This is the loveliest time of year in Los Angeles...every week or so, a gentle storm rolls in from the ocean and washes the air clean, then the winds blow warm air off the desert to dry us out. Last week, stuck in traffic of course, the sun set in a terrific blaze while clouds and rain moved across the city, and an enormous rainbow bridged the entire sky. It made everything else in the world seem petty and ephemeral, that most ephemeral and yet permanent of all things, the light refracted in raindrops.
Anyway, If you live in the city of LA, the Department of Water and Power has started an excellent program, where for spending some time in a tree-care workshop, they'll give you a free tree. I've changed my mind about some things in life, but trees aren't one of them. If anybody wants to go I'd be glad to go and get an extra tree for you...we need more trees. Call (800) 473 3652.
I've also recently seen "Inside Daisy Clover" again, a film about a young girl growing up on the Santa Monica Pier who, thanks to her great singing voice, is catapulted into stardom. A rather dark film with a pat ending, young Natalie Wood has a good time playing, essentially, herself (her parents shoved her into Hollywood at the age of 5) and Robert Redford plays one of the first characters I know of where there's even a hint of him being gay. I always enjoy overblown movies about Hollywood. I also like movies made during 1965, like this one, looking for hints of what the world was like when I was born. It was a simpler place, that's for sure, and Hollywood was in love with itself, making plenty of these kind of movies about how good it was to be bad. You don't see that any more; now everything about Hollywood is so cynical that they've essentially dragged the rest of the world down to their level. WRONG.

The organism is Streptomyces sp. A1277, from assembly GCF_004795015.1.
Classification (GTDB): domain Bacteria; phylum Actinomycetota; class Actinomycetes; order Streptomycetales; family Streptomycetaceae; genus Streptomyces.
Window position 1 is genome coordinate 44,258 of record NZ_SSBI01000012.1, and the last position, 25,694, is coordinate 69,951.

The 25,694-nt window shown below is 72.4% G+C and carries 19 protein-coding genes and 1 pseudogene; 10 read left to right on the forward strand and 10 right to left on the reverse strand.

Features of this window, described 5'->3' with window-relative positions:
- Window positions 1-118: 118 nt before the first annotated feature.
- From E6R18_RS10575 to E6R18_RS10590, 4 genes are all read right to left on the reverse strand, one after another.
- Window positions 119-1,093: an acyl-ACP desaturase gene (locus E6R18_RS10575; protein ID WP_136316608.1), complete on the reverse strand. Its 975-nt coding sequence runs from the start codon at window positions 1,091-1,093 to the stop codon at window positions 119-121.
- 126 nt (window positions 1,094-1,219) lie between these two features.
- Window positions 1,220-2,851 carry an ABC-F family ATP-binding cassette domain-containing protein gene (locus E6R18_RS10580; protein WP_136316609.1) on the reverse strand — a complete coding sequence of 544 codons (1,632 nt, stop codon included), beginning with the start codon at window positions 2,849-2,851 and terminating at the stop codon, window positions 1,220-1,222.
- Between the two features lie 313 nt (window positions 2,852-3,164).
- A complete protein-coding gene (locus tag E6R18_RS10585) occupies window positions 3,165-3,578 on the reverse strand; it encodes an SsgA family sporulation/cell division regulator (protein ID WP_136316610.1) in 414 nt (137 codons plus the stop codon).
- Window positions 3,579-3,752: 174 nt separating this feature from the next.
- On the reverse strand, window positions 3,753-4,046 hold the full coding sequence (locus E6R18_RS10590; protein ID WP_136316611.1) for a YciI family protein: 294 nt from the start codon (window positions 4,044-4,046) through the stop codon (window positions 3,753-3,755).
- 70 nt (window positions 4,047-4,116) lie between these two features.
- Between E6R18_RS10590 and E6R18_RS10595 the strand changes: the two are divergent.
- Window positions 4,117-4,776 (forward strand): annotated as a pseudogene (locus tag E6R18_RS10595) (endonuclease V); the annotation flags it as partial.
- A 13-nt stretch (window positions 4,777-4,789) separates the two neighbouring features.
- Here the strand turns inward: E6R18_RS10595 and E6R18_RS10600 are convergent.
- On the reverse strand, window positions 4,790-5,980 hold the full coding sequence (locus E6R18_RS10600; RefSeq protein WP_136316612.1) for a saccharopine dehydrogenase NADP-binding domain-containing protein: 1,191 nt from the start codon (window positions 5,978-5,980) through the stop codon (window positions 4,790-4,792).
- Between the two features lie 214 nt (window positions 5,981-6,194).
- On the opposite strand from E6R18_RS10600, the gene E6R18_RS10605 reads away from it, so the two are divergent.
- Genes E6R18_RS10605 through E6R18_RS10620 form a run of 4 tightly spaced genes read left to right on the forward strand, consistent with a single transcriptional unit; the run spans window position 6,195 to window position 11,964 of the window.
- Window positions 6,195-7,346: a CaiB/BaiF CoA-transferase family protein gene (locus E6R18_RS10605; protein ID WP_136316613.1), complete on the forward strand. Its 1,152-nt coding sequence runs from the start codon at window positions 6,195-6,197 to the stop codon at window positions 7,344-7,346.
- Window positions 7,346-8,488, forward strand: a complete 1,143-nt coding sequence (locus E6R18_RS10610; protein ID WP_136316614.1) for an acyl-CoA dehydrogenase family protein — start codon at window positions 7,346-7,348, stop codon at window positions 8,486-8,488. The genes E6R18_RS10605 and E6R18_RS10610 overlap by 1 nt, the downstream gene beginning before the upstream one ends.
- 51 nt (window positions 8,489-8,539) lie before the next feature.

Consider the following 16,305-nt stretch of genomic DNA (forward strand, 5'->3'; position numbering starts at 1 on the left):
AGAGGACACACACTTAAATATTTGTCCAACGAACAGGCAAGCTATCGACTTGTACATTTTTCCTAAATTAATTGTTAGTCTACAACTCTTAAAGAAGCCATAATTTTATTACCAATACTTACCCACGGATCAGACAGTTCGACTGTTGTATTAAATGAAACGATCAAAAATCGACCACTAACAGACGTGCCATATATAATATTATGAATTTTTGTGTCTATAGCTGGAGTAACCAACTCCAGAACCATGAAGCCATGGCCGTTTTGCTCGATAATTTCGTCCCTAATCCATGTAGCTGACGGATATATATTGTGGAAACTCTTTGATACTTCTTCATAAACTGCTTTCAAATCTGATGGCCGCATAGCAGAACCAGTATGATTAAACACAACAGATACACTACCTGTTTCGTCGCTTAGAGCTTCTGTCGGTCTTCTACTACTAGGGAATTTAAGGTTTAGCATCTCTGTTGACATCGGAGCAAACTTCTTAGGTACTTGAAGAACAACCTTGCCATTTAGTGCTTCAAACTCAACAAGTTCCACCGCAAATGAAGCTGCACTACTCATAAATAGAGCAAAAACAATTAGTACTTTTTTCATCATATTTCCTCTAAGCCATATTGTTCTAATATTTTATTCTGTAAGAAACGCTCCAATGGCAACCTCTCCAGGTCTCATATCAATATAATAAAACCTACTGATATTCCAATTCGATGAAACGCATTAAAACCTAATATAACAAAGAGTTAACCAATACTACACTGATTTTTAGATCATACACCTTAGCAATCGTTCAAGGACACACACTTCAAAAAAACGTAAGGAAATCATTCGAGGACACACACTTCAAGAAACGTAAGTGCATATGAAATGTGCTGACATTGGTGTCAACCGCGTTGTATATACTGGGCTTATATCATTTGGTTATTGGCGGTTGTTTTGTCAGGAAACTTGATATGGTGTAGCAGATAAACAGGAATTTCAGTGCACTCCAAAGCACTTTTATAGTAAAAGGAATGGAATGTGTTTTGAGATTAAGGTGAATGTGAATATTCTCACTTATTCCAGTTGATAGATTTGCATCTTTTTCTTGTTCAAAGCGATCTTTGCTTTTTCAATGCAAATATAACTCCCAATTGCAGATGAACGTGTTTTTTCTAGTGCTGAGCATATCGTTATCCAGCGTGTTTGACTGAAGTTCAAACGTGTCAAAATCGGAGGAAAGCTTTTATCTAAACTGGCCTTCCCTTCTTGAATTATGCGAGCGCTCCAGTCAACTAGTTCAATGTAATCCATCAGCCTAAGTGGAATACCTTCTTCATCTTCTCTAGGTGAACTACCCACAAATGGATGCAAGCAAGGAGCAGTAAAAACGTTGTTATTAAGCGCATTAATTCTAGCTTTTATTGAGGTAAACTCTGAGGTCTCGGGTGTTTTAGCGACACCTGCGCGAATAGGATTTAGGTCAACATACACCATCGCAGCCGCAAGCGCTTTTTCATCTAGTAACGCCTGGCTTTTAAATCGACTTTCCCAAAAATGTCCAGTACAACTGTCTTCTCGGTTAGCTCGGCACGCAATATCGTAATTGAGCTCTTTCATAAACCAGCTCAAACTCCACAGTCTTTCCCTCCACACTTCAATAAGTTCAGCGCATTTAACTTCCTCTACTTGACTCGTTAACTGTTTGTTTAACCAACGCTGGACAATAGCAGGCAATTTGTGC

I've also been reading an interesting novel, Democracy, published anonymously in 1880 by, as was revealed after his death 30 years later, Henry Adams, the grandson and great-grandson of presidents. About a young widow who moves to Washington DC because New York City is too boring, and opens a "salon" across from the White House in Lafayette Square, it is a fascinating look at how much and how little politics has changed in 120 years. If you've read much 19th century literature, it is comparatively racy. It is even hinted (and this blew my mind) that one character MIGHT be homosexual. In Victorian America? Whoa.
I'll bet you're all waiting with baited breath to see what Joel has to say about the Superbowl. Surprise! The Jackson family continues to distract us from all the real lying, murder and mayhem that we should be paying attention to. A bare breast in the middle of a football game, OH MY GOD! GET THE KIDS AWAY FROM THE TELEVISION! I've got pictures of my friends (thanks, Coco and Una) that are far more exciting! If Janet Jackson was on an advert in the Paris Metro, they'd slap a "100% SEXISTE" sticker over her breast and THAT WOULD BE THE END OF IT. No wonder SO MANY Americans are SO FUCKED UP.
Here's what the NFL had to say:
and what they should've said (thanks, Mrs. Chance):
What didn't get one second of press coverage was the anti-Bush advert that CBS refused to run during the football game:
Censored at the Super Bowl
By Jonathan Darman
You won't see MoveOn.org's ad during Sunday's big game. But you will see it everywhere else.
CBS Cuts MoveOn, Allows White House Ads During Super Bowl
By Timothy Karr
Yeah, a good, wholesome day of entertainment, that Superbowl.
A Super Bowl of Sleaze
By Tom Shales
The Washington Post
Incomplete! Viewers who tuned in expecting a big-time football game saw the Super Bowl of Sleaze instead. Sexy and violent commercials that included jokes about flatulence and bestiality mercilessly interrupted the CBS telecast of Super Bowl XXXVIII from Houston last night, making it a dubious choice for family viewing.
After Flash of Flesh, CBS Again Is in Denial
By Alessandra Stanley
New York Times